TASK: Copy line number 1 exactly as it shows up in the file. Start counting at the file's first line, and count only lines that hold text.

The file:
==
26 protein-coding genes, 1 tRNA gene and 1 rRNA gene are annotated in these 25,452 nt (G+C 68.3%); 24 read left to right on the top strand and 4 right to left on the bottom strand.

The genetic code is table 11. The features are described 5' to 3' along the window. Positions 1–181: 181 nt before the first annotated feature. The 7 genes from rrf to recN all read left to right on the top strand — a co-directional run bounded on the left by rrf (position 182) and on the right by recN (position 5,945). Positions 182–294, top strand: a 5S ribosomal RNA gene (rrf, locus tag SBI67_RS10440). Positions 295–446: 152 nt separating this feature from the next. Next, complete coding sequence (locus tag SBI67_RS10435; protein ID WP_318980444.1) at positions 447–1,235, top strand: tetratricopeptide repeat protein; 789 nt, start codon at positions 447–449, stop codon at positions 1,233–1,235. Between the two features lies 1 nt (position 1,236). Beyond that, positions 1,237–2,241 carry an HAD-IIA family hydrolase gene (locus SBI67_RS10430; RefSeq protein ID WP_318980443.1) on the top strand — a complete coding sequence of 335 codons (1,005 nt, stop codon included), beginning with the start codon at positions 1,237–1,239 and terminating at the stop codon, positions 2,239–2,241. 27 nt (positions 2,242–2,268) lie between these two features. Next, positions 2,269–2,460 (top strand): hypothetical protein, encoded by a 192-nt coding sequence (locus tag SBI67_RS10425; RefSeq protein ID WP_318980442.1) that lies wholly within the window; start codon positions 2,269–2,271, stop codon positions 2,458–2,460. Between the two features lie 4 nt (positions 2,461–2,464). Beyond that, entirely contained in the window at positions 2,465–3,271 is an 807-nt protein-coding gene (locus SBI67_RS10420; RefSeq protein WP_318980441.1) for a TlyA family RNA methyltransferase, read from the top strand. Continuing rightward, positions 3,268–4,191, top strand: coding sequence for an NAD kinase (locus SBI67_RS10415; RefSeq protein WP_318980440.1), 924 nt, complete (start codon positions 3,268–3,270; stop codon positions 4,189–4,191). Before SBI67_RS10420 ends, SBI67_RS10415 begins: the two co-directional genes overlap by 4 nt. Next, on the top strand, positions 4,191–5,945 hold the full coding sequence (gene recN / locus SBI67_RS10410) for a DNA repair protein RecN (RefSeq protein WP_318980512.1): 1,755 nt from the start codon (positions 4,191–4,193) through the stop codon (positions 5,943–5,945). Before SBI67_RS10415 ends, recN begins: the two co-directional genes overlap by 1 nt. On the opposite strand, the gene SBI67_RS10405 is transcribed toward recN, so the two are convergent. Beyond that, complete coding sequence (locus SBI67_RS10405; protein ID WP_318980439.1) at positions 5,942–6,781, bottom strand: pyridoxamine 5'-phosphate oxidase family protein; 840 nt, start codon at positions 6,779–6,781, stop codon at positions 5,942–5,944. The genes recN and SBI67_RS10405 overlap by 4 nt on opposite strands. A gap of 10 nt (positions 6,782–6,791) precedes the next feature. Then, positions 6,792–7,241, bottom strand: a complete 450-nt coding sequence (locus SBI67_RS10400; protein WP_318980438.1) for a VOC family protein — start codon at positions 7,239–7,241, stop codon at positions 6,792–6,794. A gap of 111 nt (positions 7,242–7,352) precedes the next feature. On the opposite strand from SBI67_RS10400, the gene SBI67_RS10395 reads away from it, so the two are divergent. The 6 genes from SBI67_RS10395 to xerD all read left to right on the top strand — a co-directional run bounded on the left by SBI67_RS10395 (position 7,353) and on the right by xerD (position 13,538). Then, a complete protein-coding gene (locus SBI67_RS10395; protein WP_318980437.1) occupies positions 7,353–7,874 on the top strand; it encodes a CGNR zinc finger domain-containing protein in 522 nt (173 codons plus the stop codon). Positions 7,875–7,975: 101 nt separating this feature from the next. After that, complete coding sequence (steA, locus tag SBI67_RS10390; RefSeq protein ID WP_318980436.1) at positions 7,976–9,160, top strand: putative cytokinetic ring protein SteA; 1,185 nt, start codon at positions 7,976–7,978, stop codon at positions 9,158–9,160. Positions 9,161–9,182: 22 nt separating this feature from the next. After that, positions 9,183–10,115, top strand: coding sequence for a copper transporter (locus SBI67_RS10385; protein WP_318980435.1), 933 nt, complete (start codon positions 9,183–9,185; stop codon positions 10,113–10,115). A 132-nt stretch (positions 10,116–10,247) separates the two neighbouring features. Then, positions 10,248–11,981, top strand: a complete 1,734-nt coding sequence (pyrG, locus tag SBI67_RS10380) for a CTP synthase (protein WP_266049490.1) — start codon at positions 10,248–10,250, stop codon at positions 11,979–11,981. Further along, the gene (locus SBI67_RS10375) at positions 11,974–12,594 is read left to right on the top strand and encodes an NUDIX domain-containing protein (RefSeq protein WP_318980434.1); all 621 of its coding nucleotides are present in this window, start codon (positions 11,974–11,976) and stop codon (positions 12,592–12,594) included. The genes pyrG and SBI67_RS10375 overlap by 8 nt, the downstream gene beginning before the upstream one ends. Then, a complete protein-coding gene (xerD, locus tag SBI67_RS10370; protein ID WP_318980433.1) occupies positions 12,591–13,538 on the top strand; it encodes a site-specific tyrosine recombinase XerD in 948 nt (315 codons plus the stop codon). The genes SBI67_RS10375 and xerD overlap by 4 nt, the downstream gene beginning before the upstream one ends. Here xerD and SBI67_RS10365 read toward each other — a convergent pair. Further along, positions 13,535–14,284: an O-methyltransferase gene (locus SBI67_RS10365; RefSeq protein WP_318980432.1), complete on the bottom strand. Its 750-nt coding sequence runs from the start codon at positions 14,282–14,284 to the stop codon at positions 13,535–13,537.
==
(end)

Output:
26 protein-coding genes, 1 tRNA gene and 1 rRNA gene are annotated in these 25,452 nt (G+C 68.3%); 24 read left to right on the top strand and 4 right to left on the bottom strand.